Clotilde Dusoulier (2004) “Blinking with disbelief, I slowly walk around, taking it all in. The chocolate bars and bites, the calissons, the bonbons, the almonds, the pralines, the nougatine, specialties from all around the Great Kingdom of France, the jams, the tea, the biscuits…”

Photo via rvacapinta’s Flickr

Henri Le Roux

Master chocolatier and “caramelier” Henri Le Roux finally opened up a shop in Paris. Salted butter caramel fans, rejoice, as he is credited with inventing the salty sweet.

 An absolute favorite

Practical information

Address: 1 rue de Bourbon le Château, 75006
Nearest transport: Mabillon (10) or Odéon (4, 10)
Hours: Monday-Saturday 11am-8pm, Sunday 11am-7pm
Telephone: 01 82 28 49 80
Website Facebook

Reviews of interest

Time Out (2013) “While he makes chocolates as well, it’s the caramels that draw locals and foreigners alike into the signature orange and black shops. An array of the sweets, some infused with matcha powder, chocolate and apple cinnamon, are available individually or in pre-bundled sachets. While many try to imitate, few can compare to the deliciously rich yet subtle, chewy yet tender caramels that melt away in your mouth.”

David Lebovitz (2011) “Now his shop has landed in Paris… they’ve expended their range of flavors so you’ll not only find traditional caramels, such as his famous C.B.S. (caramel-beurre-salé), tarte Tatin (caramel-apple), and citron vert (lime), but also tender little squares melded with black tea and yuzu-matcha.”

Chocolate & Zucchini (2011) “A chocolate bite he calls Soizig: praliné is a finely ground mixture of nuts and sugar with a little cocoa or cocoa butter, covered in chocolate. This version includes blé noir (buckwheat) and the subtlety of the chocolate/buckwheat pairing is heavenly.”

David Lebovitz (2006) “M. Le Roux is a very kind man, who basically changed the way pastry chefs, glaciers, and bakers everywhere think about caramel: he created caramel-buerre-salé (caramel-salt-butter), which he simply calls C.B.S. And they are truly divine.”

Fouquet Chocolate Paris Photo Barbra Austin

Fouquet

This historic shop, in the Chambeau family for five generations, produces old-fashioned, handmade chocolates and candies.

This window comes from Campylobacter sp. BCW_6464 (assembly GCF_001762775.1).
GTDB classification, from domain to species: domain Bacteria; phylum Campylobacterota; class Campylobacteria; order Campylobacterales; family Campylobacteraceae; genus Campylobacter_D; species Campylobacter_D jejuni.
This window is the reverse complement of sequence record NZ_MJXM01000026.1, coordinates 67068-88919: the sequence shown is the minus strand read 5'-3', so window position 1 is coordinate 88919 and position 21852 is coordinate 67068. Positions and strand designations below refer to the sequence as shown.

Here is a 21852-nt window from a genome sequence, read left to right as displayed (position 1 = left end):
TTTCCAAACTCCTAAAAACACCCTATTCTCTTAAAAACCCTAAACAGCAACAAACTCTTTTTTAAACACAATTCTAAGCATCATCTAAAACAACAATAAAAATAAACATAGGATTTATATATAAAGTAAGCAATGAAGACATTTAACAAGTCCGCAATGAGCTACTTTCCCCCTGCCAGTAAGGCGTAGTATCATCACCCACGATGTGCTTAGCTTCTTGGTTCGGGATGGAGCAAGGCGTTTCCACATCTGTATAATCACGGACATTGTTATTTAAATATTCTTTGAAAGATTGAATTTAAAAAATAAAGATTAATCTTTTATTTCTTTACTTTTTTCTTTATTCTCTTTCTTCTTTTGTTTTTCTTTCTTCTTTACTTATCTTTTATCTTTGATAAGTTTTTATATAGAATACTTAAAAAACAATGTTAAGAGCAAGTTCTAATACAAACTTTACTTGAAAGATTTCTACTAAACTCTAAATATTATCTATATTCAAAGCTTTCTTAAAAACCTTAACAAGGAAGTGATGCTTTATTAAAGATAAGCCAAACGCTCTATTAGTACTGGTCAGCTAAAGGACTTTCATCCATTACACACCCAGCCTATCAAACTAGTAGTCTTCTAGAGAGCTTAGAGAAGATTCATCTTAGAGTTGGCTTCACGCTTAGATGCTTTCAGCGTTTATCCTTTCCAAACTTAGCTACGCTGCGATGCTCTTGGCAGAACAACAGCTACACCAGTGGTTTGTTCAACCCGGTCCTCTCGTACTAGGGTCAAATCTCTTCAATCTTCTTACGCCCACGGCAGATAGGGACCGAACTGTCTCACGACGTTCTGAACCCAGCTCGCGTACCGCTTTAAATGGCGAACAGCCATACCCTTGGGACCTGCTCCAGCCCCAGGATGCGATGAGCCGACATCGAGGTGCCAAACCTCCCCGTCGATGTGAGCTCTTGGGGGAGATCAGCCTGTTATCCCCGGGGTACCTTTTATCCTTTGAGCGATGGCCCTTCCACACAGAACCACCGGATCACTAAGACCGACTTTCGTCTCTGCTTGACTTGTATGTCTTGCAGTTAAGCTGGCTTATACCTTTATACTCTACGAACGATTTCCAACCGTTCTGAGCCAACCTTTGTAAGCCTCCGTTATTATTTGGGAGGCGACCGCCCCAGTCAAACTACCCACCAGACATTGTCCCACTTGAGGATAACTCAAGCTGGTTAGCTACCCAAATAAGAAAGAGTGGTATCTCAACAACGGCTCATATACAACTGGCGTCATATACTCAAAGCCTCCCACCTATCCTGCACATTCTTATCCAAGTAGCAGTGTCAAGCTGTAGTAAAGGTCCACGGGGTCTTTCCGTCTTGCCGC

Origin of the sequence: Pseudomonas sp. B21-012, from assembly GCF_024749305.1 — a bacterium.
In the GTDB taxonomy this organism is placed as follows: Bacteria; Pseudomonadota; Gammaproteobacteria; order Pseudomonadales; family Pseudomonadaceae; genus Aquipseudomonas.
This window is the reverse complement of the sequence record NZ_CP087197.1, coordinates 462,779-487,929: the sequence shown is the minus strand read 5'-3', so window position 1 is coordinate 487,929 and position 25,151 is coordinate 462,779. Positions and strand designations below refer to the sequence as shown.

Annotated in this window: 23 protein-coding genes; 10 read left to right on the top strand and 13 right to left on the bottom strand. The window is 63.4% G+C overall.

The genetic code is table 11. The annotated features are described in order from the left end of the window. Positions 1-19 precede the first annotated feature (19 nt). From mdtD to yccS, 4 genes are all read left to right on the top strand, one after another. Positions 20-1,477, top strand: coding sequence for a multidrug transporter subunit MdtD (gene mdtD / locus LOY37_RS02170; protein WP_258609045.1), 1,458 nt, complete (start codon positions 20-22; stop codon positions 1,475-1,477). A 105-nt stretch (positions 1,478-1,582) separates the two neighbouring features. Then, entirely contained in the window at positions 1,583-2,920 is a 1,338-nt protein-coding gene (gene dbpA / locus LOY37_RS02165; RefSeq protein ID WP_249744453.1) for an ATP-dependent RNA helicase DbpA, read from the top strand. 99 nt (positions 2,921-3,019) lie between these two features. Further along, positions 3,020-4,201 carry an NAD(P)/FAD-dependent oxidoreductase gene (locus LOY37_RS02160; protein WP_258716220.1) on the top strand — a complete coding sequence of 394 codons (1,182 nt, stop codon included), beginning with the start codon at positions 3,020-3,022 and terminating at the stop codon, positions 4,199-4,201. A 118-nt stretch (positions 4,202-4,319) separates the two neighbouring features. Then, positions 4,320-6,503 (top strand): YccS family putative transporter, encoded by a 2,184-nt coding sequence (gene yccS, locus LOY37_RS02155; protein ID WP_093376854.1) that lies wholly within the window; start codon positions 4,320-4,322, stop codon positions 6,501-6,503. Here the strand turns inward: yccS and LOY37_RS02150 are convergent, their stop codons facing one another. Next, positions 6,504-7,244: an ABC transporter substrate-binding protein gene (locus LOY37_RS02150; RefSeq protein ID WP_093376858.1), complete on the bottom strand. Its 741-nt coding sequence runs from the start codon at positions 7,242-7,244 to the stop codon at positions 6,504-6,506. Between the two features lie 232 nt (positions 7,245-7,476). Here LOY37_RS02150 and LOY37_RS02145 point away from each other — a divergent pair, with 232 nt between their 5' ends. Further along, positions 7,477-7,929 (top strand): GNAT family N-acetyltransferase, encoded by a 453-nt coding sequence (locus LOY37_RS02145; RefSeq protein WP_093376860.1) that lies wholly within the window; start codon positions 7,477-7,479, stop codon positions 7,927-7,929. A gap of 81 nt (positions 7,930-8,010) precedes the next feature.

Practical information

Address: 22 rue François 1er, 75008
Nearest transport: Franklin D. Roosevelt (1, 9)
Hours: closed Sunday
Telephone: 01 47 23 30 36
Website Facebook

Additional Locations

Address: 36 rue Laffitte, 75009
Nearest transport: Le Peletier (7)
Hours: Closed Saturday and Sunday
Telephone: 01 47 70 85 00

NOW CLOSED
Address: 42 rue du Marché Saint-Honoré, 75001
Nearest transport: Pyramides (7, 14)
Hours: Monday-Saturday, 11am-6:30 pm; closed Sunday
Telephone: 01 47 03 90 07

Reviews of interest

David Lebovitz (2011) “…one of my favorite shops in Paris. I’m absolutely addicted to the thin crisps of spice bread enrobed in dark chocolate as well as to the house-made pâtes de fruits…”

Additional Images

Fouquet Chocolate Paris Photo Barbra Austin

 

 

patrice chapon

Chapon

Don’t miss the single-origin chocolate mousse bar at Patrice Chapon’s shop.

Practical information

Address: 69 rue du Bac, 75007
Nearest transport: Rue du Bac (12)
Hours: Closed Sunday and Monday
Telephone: 01 42 22 95 98
Website Facebook

Additional Locations

Address: 52 avenue Mozart, 75016
Nearest transport: Ranelagh (9)
Hours: Closed Sunday and Monday
Telephone: 01 42 24 05 05

Reviews of interest

Camille Malmquist (2013) “The single-origin mousse bar is pretty much the best thing to happen to chocolate mousse since, well, ever. Four (or more!) different single-origin chocolates, whipped up into delicious mousses and scooped out into cones for on-the-go mousse consumption or in larger pots to take home and share.”

Le Figaro (2013) “Il fait partie des rares chocolatiers à posséder leur propre manufacture de cacao, ce qui lui permet d’assurer toutes les étapes de fabrication, depuis la sélection des fèves jusqu’à l’obtention de la pâte (74 à 76 % de cacao), en passant par le concassage et le conchage. Depuis peu, il propose ses propres tablettes 100 % Chapon (Madagascar, origine Sambirano et Pérou, origine Tumbes), tout en restant fidèle à ses gammes de ganaches parfumées et autres fondants pralinés.”

Figaroscope (2010) “…craquants ses packagings rétro, malines ses nouvelles tablettes Pur Origine…”

Additional Images

patrice chapon